Cardiovascular disease is the leading cause of morbidity and mortality in the United States and most other westernized nations. It is well recognized that traditional risk factors for cardiovascular disease have limited predictive utility in the identification of new cardiovascular disease cases and outcomes. Thus, investigators have argued that application of a biopsychosocial research paradigm in this field may be of particular utility in understanding cardiovascular disease pathogenesis. Accordingly, a subdiscipline within the field of behavioral medicine "cardiovascular behavioral medicine" examines interrelations among biological, behavioral, psychological, and social factors in cardiovascular health and disease.
In 1989, Schneiderman and colleagues published a seminal work entitled "Research Methods in Cardiovascular Behavioral Medicine." Since that time, there has been an exponential increase in the amount and scope of work in this topic area, but no similar edited volume has been undertaken. Here we propose to create a compendium of work in the field of cardiovascular behavioral medicine, the purposes of which are to summarize research in this area, promote multidisciplinary research and clinical practice, and encourage researchers and clinicians to consider all relevant facets of the disease process in their evaluation and study of cardiovascular disease pathogenesis and outcomes.
In this volume, we propose several sections. Section I will provide an overview of basic cardiovascular anatomy and physiology, cardiovascular disease classification, and application of the biopsychosocial model to the study of cardiovascular disease. Section II will cover sociodemographic, behavioral, psychosocial, biomedical, and psychophysiological risk factors for cardiovascular disease. Each chapter will offer a discussion of construct definition, measurement issues, and epidemiological evidence for relations to cardiovascular disease. Chapters on biomedical and psychophysiological risk factors will also describe sociodemographic, behavioral, and psychosocial correlates of these risk factors. Section III will summarize literature on biopsychosocial investigation of specific cardiovascular disease entities, the evidence base for relevant biopsychosocial interventions, and evaluation of the impact of cardiovascular diseases on behavior. Section IV will cover select special topics in the field of cardiovascular behavioral medicine including common comorbidities, special populations, special issues, and data analytic issues.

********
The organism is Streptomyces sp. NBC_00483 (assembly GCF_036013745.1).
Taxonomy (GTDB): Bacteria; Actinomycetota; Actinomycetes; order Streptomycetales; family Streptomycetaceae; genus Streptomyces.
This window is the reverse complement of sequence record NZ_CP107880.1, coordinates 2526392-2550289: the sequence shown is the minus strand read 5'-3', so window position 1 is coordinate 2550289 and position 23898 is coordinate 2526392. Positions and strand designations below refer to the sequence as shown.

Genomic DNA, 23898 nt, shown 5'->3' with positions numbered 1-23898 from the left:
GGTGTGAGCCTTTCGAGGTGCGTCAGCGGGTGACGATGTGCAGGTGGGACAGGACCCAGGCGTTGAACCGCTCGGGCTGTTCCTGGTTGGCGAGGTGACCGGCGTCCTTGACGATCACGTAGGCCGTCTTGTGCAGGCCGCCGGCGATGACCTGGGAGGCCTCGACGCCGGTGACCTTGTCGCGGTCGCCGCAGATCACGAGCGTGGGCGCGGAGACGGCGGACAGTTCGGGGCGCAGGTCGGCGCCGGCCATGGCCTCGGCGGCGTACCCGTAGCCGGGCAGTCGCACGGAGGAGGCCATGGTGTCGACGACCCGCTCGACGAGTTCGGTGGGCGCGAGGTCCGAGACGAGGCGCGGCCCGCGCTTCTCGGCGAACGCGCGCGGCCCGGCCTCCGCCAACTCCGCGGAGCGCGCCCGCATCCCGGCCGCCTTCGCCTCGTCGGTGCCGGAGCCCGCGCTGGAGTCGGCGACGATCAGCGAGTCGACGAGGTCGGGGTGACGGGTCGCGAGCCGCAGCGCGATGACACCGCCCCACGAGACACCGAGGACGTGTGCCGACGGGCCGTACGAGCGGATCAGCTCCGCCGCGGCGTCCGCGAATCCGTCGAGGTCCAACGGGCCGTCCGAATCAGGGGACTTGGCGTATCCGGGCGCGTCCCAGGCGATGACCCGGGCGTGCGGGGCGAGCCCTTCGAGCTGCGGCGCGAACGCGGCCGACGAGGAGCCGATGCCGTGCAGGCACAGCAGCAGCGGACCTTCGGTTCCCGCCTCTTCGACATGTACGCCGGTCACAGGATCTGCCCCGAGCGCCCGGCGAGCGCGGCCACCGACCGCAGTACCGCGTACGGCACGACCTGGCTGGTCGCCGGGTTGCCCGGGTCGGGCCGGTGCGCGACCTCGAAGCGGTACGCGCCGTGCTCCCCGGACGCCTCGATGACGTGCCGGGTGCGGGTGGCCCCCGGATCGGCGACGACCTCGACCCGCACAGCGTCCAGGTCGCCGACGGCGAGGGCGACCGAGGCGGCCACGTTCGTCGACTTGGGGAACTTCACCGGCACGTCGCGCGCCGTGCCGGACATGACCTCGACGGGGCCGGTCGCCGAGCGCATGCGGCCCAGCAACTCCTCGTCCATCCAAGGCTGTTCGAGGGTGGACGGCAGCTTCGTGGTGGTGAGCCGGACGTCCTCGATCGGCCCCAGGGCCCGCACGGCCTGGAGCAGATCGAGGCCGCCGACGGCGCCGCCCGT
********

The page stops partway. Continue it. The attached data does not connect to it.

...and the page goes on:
This volume is unique in several respects. First, there is no similar work available in terms of the scope of topic coverage. Second, the inclusion of relevant measurement issues and construct definitions of a comprehensive set of risk factors will be of great assistance to researchers and clinicians in this area who wish to improve their assessment of these variables yet are not familiar with or trained in the various methodologies. Third, the use of multidisciplinary contributors will greatly enhance the utility of the work.
The primary audiences for this work are multidisciplinary researchers, clinicians, and students in cardiovascular behavioral medicine or behavioral medicine more broadly. Representative disciplines include psychology, psychiatry, medicine, nursing, and epidemiology. The prospective authors listed below represent each of these disciplines.